UW-Green Bay Associate Prof. Mandeep Singh Bakshi (Chemistry, NAS) published a recent article, Solubilization of surfactant stabilized gold nanoparticles in oil – in – water and water – in – oil microemulsions in the high-impact “Journal Molecular Liquids.” This publication demonstrates the solubilization ability of microemulsions for metallic nano-pollutants.
Prof. Vallari Chandna (Marketing and Management) was recently invited to be part of the Doctoral Consortium for the Western Academy of Management (WAM) Annual Conference and for the Southwest Academy of Management (SWAM) Annual Conference. Doctoral students in business from across the country were included in the attendees. Dr. Chandna spoke on topics of career paths and the tenure process. Additionally, at WAM, she mentored the students as part of a workshop that helped them prepare for the job market
Review the special volume of the prestigious journal EARLY AMERICAN LITERATURE that the late Prof. Sarah Schuetze completed (co-)editing in late 2020, and that was originally her idea—a vital reappraisal of the legends of “Plymouth Rock” and the idea of a 1620 watershed. It was published in February 2021. You can find the table of contents here and obtain it from ILL.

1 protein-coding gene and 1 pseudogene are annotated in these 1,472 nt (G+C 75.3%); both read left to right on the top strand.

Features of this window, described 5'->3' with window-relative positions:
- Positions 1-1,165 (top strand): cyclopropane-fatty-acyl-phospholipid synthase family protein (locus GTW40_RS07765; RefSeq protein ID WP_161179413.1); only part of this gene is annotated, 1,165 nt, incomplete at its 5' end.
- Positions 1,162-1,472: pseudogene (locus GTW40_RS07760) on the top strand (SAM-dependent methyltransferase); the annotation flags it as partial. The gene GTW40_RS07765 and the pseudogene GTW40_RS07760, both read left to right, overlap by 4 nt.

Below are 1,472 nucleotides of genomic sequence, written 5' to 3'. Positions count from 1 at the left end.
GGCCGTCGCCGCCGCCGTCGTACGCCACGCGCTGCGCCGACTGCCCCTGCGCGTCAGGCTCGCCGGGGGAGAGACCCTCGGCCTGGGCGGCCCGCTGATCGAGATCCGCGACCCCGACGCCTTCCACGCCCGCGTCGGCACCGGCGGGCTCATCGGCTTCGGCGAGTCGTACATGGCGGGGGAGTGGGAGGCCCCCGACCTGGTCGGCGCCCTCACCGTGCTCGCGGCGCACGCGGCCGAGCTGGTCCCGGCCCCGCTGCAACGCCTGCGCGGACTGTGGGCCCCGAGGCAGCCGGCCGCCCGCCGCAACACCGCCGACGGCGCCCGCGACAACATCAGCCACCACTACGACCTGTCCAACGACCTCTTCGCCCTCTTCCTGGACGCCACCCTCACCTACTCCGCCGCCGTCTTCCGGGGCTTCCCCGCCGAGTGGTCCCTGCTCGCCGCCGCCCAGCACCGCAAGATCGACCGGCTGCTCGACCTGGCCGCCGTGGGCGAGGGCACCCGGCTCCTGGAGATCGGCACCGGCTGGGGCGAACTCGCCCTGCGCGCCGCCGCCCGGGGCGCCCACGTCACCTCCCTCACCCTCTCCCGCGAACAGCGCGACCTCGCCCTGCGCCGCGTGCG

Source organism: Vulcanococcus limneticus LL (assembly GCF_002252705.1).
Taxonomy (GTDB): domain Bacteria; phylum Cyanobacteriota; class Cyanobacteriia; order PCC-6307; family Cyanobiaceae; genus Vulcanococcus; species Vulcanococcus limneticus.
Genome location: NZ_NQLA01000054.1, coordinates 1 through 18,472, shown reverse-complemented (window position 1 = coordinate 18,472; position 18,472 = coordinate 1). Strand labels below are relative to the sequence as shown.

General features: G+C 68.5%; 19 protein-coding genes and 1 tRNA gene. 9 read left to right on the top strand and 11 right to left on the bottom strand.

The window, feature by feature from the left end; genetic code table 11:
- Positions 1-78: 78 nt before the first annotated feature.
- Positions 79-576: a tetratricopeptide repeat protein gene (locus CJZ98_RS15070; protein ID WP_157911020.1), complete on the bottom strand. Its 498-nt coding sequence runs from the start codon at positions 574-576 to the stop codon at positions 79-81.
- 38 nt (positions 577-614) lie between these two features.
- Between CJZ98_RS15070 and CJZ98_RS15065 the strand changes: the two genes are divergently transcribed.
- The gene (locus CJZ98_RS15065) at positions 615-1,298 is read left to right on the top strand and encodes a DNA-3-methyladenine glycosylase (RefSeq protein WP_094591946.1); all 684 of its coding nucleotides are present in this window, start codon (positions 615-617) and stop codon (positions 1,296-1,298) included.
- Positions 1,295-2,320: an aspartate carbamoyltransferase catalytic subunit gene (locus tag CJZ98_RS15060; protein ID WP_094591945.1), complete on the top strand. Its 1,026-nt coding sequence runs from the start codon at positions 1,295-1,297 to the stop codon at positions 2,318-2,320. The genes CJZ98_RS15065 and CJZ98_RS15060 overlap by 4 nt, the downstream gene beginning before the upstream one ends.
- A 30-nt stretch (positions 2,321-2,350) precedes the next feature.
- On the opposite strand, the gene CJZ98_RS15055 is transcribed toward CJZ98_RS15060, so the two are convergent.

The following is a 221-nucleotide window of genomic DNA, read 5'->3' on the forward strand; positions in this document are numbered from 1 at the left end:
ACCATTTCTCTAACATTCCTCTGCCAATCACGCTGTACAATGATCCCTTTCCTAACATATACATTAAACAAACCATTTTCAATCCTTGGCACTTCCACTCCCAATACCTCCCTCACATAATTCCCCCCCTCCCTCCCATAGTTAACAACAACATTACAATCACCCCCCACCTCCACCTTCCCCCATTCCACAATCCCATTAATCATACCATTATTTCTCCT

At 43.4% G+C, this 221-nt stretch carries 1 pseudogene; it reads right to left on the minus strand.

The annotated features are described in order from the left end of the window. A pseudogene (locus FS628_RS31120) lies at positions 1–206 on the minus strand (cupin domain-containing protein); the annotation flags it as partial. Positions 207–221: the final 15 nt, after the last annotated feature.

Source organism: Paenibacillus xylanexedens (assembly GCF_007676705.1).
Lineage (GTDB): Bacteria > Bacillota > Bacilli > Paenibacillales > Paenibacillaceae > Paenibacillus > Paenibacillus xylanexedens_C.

Prof. Forsythe (NAS) published a paper on juvenile northern pike ecology in Green Bay. A co-author on the paper includes former undergraduate Amy Cottrell (Biology), now a Ph.D. student at Clemson University. Abstract: Production and outmigration of young‐of‐year (YOY) northern pike from natal sites in Lower Green Bay, WI, USA, were documented over three consecutive years (2013–2015). We tested the hypothesis that spawning success and outmigration characteristics of YOY northern pike would vary among natural and anthropogenically modified habitats. Sixteen focal study locations were surveyed, including a restored natural wetland, agricultural drainage ditches, a flooded forested wetland and several unimpounded tributaries. We collected 1469 YOY northern pike with most individuals (N = 1163) originating from a flooded forested wetland on the east shore. Most sites produced YOY in all years (range N = 2–1145 individuals among study years). Outmigration ranged between 1 and 40 days during 2013–2015. Greater production and extended outmigration times occurred at most sites in 2014 (range 17–40 days) when the region experienced a late spring with heavy precipitation. In contrast, the lowest production and shortest outmigration period occurred at most sites in 2015 (range 14–23 days) when environmental conditions reflected regional averages. Outmigration began nearly 3 weeks earlier in 2015 (5/8) than in other study years (8 June 2013 and 25 May 2014). Total length (TL) of outmigrating northern pike ranged between 17 and 138 mm. Total length of YOY was significantly different among sites in 2013 and 2014, with the smallest fish (17 mm TL) outmigrating from agricultural ditches in both years. There were no significant variations in size among sites in 2015 (range 21–95 mm TL). Our results indicate significant variation in YOY northern pike outmigration characteristics within Lower Green Bay that may reflect the interplay between adult spawning site selection and annual weather patterns. Our findings highlight the importance of quantifying overlooked habitats in regions of mixed development.